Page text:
White Rose Mobile Vets
Providing compassionate in-home veterinary care to dogs and cats in Pittsburgh, Pennsylvania. Currently accepting new patients.
We offer select in-home veterinary services for dogs and cats.
At this time, our primary services include the following:
Annual physicalsVaccinationsPuppy and kitten appointmentsSick appointments (non-emergencies)Blood workUrinalysisMicroscopic fecal analysisCytology and BiopsyMass Removal (restrictions apply)Hospice CareEnd-of-Life ServicesIn-Home EuthanasiaOptions for Cremation
If you have questions about whether or not we offer a particular service or can meet the needs of your pet, feel free to contact us.
Please note: We are a mobile, in-home veterinary service, and as such we cannot perform xrays, hospitalize patients, or perform surgeries. However, we have relationships with hospitals that can; and if we determine that your pet requires this kind of medical care we will be able to refer you to a nearby facility that meets your needs.
QUESTIONS OR CONCERNS? CONTACT US!
In-Home Veterinary Appointment Fee (includes travel expenses, professional fees, COVID fee, and physical examination of the pet): $120 for new patients; $75 for current patients; or $50 each if we are seeing multiple patients in a single appointment.Rabies Vaccine including Tag and Certificate: $45All other vaccines: $35 eachThe cost of specific diagnostics, procedures, medications, and preventive products (such as flea/tick prevention) vary depending on many factors, including the weight of the pet. We would be happy to provide you with an estimate prior to your appointment.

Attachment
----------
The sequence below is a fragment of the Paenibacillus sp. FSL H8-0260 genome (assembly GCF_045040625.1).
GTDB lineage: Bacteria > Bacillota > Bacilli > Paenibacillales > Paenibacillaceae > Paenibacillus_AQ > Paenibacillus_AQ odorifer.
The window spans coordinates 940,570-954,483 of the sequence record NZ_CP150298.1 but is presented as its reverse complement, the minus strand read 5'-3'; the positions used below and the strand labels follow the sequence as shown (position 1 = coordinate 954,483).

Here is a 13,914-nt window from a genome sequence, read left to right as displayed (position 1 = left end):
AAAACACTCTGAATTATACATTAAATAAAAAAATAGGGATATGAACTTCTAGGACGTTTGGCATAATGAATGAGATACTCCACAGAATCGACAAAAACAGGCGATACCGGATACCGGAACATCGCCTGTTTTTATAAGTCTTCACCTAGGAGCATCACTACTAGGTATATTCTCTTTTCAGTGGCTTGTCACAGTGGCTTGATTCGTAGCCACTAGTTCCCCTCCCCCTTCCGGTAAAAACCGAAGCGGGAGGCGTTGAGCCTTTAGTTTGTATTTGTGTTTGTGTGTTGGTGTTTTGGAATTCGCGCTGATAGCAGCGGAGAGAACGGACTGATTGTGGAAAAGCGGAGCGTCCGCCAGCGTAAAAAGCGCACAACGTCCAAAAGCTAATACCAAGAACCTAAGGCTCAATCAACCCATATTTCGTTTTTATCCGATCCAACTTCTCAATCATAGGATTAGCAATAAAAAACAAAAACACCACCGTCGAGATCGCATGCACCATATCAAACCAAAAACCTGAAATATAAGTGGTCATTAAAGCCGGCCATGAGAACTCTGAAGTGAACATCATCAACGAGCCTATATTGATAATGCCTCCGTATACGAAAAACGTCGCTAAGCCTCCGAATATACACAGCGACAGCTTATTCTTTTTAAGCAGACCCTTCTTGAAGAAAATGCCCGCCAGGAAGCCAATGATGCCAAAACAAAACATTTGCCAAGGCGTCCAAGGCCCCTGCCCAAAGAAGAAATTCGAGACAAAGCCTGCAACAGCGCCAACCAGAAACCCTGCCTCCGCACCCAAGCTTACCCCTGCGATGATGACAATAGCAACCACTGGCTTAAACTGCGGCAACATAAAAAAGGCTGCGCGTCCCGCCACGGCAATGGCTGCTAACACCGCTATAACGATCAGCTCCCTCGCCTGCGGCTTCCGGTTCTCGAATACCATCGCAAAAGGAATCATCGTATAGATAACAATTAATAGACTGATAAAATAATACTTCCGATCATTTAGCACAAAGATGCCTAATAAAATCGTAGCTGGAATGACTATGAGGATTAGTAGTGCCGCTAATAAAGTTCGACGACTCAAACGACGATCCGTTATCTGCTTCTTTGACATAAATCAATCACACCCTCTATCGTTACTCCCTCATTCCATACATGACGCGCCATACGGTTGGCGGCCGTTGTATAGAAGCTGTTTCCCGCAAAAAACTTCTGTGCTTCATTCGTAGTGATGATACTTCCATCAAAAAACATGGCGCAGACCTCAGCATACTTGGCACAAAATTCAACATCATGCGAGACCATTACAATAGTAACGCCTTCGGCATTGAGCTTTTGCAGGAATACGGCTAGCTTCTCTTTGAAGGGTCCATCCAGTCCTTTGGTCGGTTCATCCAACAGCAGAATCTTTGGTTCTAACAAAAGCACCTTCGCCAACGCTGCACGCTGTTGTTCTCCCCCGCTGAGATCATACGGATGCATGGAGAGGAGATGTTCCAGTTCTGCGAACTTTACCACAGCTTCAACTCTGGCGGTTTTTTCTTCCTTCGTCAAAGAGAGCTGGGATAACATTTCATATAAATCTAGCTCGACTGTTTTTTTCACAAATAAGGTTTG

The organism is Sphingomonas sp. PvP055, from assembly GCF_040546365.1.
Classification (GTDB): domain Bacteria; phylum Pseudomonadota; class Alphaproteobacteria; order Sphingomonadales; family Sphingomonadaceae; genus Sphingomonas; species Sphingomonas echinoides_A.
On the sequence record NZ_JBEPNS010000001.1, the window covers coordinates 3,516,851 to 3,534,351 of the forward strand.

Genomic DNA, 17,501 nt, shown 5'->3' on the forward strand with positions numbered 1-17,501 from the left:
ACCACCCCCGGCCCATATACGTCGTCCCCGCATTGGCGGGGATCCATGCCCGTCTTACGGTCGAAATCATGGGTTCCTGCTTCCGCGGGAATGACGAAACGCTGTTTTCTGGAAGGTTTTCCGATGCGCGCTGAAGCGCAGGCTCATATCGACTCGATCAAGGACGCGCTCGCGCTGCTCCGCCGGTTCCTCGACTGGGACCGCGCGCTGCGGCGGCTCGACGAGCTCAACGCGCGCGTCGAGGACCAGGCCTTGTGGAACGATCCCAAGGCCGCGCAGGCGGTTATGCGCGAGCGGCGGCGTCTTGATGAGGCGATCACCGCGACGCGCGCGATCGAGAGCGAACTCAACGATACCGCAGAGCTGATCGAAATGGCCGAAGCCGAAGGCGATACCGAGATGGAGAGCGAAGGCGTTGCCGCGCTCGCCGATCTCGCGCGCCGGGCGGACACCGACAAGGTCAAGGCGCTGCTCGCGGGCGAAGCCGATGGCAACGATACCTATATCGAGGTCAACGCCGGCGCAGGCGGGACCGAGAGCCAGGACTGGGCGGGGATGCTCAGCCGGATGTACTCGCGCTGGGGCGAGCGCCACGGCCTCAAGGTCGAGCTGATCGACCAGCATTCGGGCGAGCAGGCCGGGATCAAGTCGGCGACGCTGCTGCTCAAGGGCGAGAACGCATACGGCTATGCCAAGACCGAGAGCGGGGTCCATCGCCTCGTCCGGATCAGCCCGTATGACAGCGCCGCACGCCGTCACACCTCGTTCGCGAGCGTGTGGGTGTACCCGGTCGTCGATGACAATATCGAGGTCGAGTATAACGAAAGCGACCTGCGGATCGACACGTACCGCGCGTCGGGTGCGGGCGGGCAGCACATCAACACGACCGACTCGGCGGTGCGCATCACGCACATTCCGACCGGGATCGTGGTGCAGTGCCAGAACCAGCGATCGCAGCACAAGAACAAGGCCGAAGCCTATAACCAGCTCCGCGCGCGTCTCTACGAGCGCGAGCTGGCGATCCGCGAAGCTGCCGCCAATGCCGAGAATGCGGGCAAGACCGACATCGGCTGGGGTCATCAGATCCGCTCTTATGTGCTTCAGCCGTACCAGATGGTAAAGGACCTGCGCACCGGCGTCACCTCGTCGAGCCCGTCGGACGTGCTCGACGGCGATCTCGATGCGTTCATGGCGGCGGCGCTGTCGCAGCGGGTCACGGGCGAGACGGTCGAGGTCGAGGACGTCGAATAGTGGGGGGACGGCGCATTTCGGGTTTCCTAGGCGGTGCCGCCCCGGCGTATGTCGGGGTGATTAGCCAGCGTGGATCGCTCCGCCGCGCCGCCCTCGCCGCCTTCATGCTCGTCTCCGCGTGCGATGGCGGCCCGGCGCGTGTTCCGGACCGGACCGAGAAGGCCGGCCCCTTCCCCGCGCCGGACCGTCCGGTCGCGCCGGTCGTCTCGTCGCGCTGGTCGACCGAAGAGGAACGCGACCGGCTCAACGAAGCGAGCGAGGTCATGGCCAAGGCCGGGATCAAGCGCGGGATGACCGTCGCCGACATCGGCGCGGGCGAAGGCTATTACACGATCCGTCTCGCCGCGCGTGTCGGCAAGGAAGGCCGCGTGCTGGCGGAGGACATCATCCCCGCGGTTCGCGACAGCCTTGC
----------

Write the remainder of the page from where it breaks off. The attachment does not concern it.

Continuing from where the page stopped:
QUESTIONS OR CONCERNS? CONTACT US!
Dr. Julianne Sangimino, VMD
Dr. Sangimino (aka Dr. Sange, aka Dr. S) was raised in the suburbs of Pittsburgh. She earned her veterinary doctorate from the University of Pennsylvania School of Veterinary Medicine in Philadelphia. Prior to that she earned a BS in Mathematics from the College of William & Mary. Dr. Sangimino practices small animal medicine with a special interest in tickborne disease, internal medicine, and anatomic pathology.
In addition to being a member of White Rose Mobile Vets, Dr. Sangimino is pursuing a Masters degree in Public Health with a concentration in Infectious Disease through the University of Pittsburgh's Graduate School of Public Health. She also has a special interest in large African mammals, and during her veterinary training completed 2 internships in conservation medicine and wildlife anesthesia in Mpumalanga, South Africa. Dr. Sange has a pit bull and 2 cats.
Gillian M. Jacob, CVT
Certified Veterinary Nurse
Gillian is a certified veterinary nurse. She was born in Long Island, New York and raised in Boca Raton, Florida. She attended Cedar Crest College in Allentown, where she double majored in Chemistry/Biology and participated in research on the effect of ocean acidification on octopus reproduction. Gillian graduated from the Vet Tech Institute of Pittsburgh and has worked in both emergency veterinary hospitals as well as general practices. Gillian's professional interests include veterinary cytology, anesthesiology, patient care, and client education. She enjoys teaching and mentoring, bike riding around Pittsburgh, and has two rescue cats.
Courtney Spears, BS